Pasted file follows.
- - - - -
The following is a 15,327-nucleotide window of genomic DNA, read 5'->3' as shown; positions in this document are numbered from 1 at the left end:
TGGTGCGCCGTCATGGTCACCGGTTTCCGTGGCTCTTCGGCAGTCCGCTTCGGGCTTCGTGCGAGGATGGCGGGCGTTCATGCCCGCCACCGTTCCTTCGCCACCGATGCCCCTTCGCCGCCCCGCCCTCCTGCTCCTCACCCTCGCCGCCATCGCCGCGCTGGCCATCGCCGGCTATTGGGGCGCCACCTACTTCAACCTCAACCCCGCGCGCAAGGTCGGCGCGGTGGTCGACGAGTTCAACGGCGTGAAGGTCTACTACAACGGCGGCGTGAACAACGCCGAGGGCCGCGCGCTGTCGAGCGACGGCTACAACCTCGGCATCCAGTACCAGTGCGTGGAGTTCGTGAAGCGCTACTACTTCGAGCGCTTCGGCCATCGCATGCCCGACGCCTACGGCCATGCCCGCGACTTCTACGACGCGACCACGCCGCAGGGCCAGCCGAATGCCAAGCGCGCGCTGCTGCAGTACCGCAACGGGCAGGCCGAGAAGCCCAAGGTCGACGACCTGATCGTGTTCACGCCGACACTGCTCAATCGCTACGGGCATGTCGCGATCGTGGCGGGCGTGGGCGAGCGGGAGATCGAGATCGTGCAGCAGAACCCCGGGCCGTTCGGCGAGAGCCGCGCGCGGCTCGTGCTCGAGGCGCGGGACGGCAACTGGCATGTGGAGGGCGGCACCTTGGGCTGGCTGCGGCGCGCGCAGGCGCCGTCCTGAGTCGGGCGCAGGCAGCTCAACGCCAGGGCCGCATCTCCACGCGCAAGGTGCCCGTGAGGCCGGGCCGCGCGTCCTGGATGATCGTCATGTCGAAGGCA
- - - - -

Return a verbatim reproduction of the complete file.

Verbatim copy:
The following is a 15,327-nucleotide window of genomic DNA, read 5'->3' as shown; positions in this document are numbered from 1 at the left end:
TGGTGCGCCGTCATGGTCACCGGTTTCCGTGGCTCTTCGGCAGTCCGCTTCGGGCTTCGTGCGAGGATGGCGGGCGTTCATGCCCGCCACCGTTCCTTCGCCACCGATGCCCCTTCGCCGCCCCGCCCTCCTGCTCCTCACCCTCGCCGCCATCGCCGCGCTGGCCATCGCCGGCTATTGGGGCGCCACCTACTTCAACCTCAACCCCGCGCGCAAGGTCGGCGCGGTGGTCGACGAGTTCAACGGCGTGAAGGTCTACTACAACGGCGGCGTGAACAACGCCGAGGGCCGCGCGCTGTCGAGCGACGGCTACAACCTCGGCATCCAGTACCAGTGCGTGGAGTTCGTGAAGCGCTACTACTTCGAGCGCTTCGGCCATCGCATGCCCGACGCCTACGGCCATGCCCGCGACTTCTACGACGCGACCACGCCGCAGGGCCAGCCGAATGCCAAGCGCGCGCTGCTGCAGTACCGCAACGGGCAGGCCGAGAAGCCCAAGGTCGACGACCTGATCGTGTTCACGCCGACACTGCTCAATCGCTACGGGCATGTCGCGATCGTGGCGGGCGTGGGCGAGCGGGAGATCGAGATCGTGCAGCAGAACCCCGGGCCGTTCGGCGAGAGCCGCGCGCGGCTCGTGCTCGAGGCGCGGGACGGCAACTGGCATGTGGAGGGCGGCACCTTGGGCTGGCTGCGGCGCGCGCAGGCGCCGTCCTGAGTCGGGCGCAGGCAGCTCAACGCCAGGGCCGCATCTCCACGCGCAAGGTGCCCGTGAGGCCGGGCCGCGCGTCCTGGATGATCGTCATGTCGAAGGCA